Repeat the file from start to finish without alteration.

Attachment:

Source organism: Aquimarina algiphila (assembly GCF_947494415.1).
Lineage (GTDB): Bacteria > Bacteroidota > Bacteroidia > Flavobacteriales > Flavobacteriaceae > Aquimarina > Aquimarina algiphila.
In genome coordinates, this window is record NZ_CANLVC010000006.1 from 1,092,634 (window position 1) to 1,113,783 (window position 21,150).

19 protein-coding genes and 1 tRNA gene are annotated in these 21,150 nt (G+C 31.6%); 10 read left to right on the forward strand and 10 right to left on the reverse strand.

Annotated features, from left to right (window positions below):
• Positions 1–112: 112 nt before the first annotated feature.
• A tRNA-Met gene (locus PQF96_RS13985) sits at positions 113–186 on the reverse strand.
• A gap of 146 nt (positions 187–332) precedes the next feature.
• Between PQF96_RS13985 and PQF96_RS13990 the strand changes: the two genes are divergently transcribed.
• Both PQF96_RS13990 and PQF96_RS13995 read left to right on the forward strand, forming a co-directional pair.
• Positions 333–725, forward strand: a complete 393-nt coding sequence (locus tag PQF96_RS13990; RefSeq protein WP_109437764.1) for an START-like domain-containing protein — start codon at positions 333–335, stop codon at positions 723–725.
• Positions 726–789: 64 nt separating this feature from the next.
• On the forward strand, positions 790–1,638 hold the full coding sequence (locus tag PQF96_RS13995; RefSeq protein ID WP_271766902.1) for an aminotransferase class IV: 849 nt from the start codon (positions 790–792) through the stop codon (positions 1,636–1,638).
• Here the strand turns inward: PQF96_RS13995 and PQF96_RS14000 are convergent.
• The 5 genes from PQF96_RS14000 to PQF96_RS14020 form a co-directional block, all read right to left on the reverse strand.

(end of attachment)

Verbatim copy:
Source organism: Aquimarina algiphila (assembly GCF_947494415.1).
Lineage (GTDB): Bacteria > Bacteroidota > Bacteroidia > Flavobacteriales > Flavobacteriaceae > Aquimarina > Aquimarina algiphila.
In genome coordinates, this window is record NZ_CANLVC010000006.1 from 1,092,634 (window position 1) to 1,113,783 (window position 21,150).

19 protein-coding genes and 1 tRNA gene are annotated in these 21,150 nt (G+C 31.6%); 10 read left to right on the forward strand and 10 right to left on the reverse strand.

Annotated features, from left to right (window positions below):
• Positions 1–112: 112 nt before the first annotated feature.
• A tRNA-Met gene (locus PQF96_RS13985) sits at positions 113–186 on the reverse strand.
• A gap of 146 nt (positions 187–332) precedes the next feature.
• Between PQF96_RS13985 and PQF96_RS13990 the strand changes: the two genes are divergently transcribed.
• Both PQF96_RS13990 and PQF96_RS13995 read left to right on the forward strand, forming a co-directional pair.
• Positions 333–725, forward strand: a complete 393-nt coding sequence (locus tag PQF96_RS13990; RefSeq protein WP_109437764.1) for an START-like domain-containing protein — start codon at positions 333–335, stop codon at positions 723–725.
• Positions 726–789: 64 nt separating this feature from the next.
• On the forward strand, positions 790–1,638 hold the full coding sequence (locus tag PQF96_RS13995; RefSeq protein ID WP_271766902.1) for an aminotransferase class IV: 849 nt from the start codon (positions 790–792) through the stop codon (positions 1,636–1,638).
• Here the strand turns inward: PQF96_RS13995 and PQF96_RS14000 are convergent.
• The 5 genes from PQF96_RS14000 to PQF96_RS14020 form a co-directional block, all read right to left on the reverse strand.